Changing how we talk about people with disabilities is a critical step in promoting and protecting their basic civil and human rights.
Washington, DC (PRWEB) January 28, 2013
In an historic change for people with intellectual disabilities (ID), the Social Security Administration (SSA) announced its intent to stop using the phrase “mental retardation” and start using “intellectual disability” in its official Listing of Impairments.
This change, which The Arc and many other organizations advocated for, comes a little over two years after President Barack Obama signed Rosa’s Law. In 2010, The Arc was very involved in efforts to end the use of the “r-word” and worked to enact Rosa’s Law, which substituted the stigmatizing word with the terms “intellectual disability” and “individual with an intellectual disability” in federal health, education, and labor policy statutes. While the legislation did not cover programs such as Medicare, Medicaid, and Social Security, it was an important stepping stone for shaping future legislation and efforts that will transform these outdated terms in all federal laws. The Social Security Administration’s actions are a welcome result of the success of Rosa’s Law.
“Changing how we talk about people with disabilities is a critical step in promoting and protecting their basic civil and human rights. This is an important moment for people with disabilities because Social Security is a lifeline to so many – it allows people with ID to live in their communities and be as independent as possible. And now, the language the agency uses will reflect the respect people with ID deserve,” said Peter Berns, CEO of The Arc.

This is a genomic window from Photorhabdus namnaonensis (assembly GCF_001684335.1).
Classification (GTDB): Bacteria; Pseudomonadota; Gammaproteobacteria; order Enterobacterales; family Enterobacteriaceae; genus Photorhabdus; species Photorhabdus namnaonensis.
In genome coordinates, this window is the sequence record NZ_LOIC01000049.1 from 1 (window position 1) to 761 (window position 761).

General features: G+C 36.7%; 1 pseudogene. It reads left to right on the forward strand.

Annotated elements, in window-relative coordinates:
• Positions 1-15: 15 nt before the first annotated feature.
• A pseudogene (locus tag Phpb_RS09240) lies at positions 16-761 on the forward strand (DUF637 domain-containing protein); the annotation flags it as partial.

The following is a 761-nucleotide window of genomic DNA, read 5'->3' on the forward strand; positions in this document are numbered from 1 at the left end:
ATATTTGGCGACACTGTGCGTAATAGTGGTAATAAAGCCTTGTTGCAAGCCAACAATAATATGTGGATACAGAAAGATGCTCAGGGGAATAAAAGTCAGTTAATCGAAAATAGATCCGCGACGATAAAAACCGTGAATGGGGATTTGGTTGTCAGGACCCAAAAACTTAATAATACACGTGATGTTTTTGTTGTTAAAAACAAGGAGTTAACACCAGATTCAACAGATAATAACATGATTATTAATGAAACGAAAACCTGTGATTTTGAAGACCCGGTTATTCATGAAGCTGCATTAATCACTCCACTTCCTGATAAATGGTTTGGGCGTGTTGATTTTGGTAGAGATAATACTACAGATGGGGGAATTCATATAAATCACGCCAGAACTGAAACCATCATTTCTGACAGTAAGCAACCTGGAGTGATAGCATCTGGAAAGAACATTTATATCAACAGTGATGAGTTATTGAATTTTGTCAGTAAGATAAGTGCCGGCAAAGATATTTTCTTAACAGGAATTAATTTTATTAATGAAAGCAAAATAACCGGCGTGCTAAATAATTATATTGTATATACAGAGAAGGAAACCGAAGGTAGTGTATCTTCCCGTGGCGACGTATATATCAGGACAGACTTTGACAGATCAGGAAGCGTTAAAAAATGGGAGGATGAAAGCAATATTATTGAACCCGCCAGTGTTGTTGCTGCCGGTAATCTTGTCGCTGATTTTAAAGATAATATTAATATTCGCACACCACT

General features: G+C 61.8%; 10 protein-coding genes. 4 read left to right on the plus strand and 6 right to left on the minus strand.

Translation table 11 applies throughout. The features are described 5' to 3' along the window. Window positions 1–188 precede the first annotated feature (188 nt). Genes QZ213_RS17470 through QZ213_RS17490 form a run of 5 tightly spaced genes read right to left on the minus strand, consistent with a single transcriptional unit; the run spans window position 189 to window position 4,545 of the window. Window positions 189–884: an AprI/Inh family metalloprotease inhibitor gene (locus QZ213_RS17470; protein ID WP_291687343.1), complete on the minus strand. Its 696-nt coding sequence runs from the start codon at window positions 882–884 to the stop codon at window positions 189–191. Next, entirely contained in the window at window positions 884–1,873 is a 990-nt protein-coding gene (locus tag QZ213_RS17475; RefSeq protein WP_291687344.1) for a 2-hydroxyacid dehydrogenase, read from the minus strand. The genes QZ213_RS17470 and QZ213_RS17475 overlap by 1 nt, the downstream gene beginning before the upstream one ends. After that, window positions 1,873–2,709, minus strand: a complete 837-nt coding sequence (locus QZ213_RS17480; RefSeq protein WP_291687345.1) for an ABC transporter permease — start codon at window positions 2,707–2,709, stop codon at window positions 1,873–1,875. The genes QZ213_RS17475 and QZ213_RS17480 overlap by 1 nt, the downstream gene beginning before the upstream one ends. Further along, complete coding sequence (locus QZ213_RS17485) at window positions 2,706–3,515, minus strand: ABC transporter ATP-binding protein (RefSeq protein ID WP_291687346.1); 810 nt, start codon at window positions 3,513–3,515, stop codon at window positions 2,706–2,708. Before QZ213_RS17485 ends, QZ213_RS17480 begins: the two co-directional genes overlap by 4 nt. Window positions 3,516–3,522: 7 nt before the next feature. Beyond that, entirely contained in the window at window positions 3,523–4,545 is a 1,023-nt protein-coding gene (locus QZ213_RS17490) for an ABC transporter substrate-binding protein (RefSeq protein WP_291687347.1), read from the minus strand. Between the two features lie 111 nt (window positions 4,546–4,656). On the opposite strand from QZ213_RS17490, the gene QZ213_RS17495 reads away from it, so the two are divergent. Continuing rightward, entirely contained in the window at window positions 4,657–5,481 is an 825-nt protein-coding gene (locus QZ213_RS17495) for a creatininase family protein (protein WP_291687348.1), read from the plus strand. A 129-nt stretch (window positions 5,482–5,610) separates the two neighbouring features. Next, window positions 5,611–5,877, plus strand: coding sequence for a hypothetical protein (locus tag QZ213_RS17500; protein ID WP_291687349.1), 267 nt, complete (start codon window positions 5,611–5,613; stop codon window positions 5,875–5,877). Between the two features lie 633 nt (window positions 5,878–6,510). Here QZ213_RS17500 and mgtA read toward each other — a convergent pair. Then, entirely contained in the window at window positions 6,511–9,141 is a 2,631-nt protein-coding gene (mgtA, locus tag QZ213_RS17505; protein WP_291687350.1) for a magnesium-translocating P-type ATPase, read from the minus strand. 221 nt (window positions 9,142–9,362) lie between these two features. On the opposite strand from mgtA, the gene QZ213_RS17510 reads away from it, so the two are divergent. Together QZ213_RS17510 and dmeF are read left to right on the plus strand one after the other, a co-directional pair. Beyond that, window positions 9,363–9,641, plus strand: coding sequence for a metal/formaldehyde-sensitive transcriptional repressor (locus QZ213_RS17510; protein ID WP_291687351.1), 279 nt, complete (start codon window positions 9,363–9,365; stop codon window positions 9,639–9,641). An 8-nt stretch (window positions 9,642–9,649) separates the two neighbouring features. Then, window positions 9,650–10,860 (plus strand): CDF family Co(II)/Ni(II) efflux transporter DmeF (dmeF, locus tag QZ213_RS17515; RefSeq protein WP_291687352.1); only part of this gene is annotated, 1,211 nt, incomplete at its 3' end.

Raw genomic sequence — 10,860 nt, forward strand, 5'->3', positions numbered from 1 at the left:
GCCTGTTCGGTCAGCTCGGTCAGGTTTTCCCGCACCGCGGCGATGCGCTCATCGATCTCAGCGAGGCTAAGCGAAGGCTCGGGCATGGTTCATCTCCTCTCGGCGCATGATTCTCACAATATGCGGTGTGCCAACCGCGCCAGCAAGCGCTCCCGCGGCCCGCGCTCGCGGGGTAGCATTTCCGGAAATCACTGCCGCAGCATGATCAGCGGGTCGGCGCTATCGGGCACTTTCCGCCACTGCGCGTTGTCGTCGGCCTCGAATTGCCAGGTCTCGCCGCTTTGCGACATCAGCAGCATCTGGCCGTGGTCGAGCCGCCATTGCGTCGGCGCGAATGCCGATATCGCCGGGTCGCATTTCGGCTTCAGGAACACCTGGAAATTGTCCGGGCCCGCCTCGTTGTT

The proposed regulation published today has a 30 day comment period, and we encourage people to submit comments in support of the proposed regulation online by February 27, 2013.
The Arc advocates for and serves people with intellectual and developmental disabilities (I/DD), including Down syndrome, autism, Fetal Alcohol Spectrum Disorders, cerebral palsy and other diagnoses. The Arc has a network of over 700 chapters across the country promoting and protecting the human rights of people with I/DD and actively supporting their full inclusion and participation in the community throughout their lifetimes and without regard to diagnosis.
Editor’s Note: The Arc is not an acronym; always refer to us as The Arc, not The ARC and never ARC. The Arc should be considered as a title or a phrase.